What’s my line?

A barman, a TV repairman, four trade union officials, five solicitors, a salesman, a stockbroker, a publican, a post office clerk, two postmasters, a political advisor, four political party officials, an operations manager, a plant hire company owner, a painter/decorator, a newsagent, a management consultant, a fisherman, a FAS community employment scheme supervisor, fourteen farmers, an electrician, three doctors, a property developer, an US Congressional aide, two company directors, a co-op manager, two chief executives, a carpenter, three businessmen, a business consultant, five barristers, a banker, two bank officials, four auctioneers, six accountants, a managing director, a factory worker, an arms control inspector, an agricultural consultant, an estate agent, a product manager, a financial manager, a pharmaceuticals worker, a charity worke, and one person simply described as self-employed.

Newstalk broadcaster Marc Coleman tweeted on Saturday that 80% of TDs came from the public sector, so I had a look. Listed above are some of the jobs our TDs held before they were elected.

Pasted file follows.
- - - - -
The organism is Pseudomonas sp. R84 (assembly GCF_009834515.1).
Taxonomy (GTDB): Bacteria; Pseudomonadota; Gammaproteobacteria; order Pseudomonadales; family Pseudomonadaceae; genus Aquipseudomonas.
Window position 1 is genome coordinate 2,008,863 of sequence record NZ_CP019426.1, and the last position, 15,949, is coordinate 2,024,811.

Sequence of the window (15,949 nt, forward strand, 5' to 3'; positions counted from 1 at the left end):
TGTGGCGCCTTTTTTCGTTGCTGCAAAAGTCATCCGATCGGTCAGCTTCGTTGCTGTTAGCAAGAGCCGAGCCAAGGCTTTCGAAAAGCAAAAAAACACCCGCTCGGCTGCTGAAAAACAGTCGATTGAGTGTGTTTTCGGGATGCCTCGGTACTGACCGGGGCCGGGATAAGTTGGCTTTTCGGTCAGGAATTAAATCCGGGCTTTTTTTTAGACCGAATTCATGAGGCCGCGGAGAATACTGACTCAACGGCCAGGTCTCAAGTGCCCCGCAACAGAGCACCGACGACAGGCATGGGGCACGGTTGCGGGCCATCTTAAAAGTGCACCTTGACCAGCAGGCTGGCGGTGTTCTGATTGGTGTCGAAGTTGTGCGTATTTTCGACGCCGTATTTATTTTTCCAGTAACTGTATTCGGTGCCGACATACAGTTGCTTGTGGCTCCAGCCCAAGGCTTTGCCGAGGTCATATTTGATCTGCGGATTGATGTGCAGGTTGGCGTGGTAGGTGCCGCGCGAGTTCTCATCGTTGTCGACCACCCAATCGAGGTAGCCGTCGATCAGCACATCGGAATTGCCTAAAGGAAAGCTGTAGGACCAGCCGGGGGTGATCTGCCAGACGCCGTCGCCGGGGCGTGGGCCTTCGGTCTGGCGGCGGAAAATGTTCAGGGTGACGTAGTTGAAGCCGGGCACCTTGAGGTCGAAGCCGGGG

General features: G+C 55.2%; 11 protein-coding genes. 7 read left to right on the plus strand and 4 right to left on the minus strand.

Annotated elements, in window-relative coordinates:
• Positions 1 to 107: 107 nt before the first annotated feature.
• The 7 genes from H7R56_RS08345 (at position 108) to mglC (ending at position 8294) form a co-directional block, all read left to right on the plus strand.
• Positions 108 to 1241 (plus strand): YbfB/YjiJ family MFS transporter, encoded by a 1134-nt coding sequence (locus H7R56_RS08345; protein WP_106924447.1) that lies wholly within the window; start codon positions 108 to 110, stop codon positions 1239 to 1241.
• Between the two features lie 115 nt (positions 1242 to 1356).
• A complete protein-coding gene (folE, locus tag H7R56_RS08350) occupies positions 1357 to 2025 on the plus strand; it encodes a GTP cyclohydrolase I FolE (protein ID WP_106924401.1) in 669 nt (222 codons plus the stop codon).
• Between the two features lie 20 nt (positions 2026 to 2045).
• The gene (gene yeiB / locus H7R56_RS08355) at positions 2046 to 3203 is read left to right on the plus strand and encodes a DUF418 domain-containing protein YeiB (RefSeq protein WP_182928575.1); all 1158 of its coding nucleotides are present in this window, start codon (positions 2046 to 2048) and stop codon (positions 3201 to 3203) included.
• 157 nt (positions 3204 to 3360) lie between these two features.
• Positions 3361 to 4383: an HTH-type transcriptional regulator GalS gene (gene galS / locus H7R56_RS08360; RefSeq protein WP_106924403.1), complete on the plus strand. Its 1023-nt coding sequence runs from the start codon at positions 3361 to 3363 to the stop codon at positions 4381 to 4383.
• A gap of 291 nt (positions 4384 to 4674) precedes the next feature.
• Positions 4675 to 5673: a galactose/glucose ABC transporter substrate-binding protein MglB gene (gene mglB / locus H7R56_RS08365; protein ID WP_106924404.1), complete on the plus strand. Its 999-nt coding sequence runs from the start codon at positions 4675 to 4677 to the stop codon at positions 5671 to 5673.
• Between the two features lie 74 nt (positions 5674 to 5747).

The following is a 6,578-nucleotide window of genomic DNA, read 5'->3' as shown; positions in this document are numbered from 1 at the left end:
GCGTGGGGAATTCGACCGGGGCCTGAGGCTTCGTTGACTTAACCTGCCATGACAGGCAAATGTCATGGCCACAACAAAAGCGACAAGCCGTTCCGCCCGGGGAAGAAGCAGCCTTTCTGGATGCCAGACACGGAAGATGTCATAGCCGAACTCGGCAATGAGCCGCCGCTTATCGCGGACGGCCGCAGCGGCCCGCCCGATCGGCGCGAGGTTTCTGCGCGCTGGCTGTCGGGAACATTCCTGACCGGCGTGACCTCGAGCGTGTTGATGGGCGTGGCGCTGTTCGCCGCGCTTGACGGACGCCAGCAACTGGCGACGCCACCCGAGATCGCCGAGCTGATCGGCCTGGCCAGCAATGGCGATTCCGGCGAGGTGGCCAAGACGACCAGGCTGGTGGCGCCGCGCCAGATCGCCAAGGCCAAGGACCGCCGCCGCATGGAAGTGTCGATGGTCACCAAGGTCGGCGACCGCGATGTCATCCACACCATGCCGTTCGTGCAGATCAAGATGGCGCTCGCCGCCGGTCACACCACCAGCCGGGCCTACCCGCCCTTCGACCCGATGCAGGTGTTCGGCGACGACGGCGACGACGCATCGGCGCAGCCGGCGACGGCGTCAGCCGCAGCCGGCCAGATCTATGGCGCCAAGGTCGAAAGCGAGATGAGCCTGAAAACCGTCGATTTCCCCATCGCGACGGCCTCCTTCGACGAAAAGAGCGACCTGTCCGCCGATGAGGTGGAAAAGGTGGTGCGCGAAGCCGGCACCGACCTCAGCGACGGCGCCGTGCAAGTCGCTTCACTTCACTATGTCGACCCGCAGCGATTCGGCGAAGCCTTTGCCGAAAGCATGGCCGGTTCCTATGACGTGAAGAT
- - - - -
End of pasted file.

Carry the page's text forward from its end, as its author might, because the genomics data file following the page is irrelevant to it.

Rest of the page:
Of the 153 TDs whose backgrounds I could establish, 89 unambiguously worked in the private sector. That’s 53.6% of the 166 seat total.

There are blurred lines, of course. One publican is also a farmer. The stockbroker is also a journalist. The barman is also an author, among other things. One chief executive used to be a banker. One of the farmers used to have a civil service job.

A total of 35 TDS unambiguously come from the public sector. Teachers make up the majority with 27, but there’s also a water inspector, a hospital administrator, officials from Bord Fáilte and Bord na Gaeilge, a social worker, an army officer, an adult education director, and a CIE manager.

Again, there are blurred lines. One of the teachers is also a publican.

Then there were the 29 jobs I couldn’t fit neatly into either public or private sector. Some jobs are like that. A policy advisor, a research scientist, a personnel manager, a medical lab technologist, an economist, and so on. I couldn’t find any information on the previous jobs held by 13 TDs. And 13 more listed their occupation simply as “public representative”. Classify that.

Either way, the claim that 80% of TDs come from the public sector, and therefore with the baggage of a supposed “public sector mentality”, doesn’t stand up to scrutiny.

By Gerard Cunningham

Gerard Cunningham occupies his time working as a journalist, writer, sub-editor, blogger and podcaster, yet still finds himself underemployed.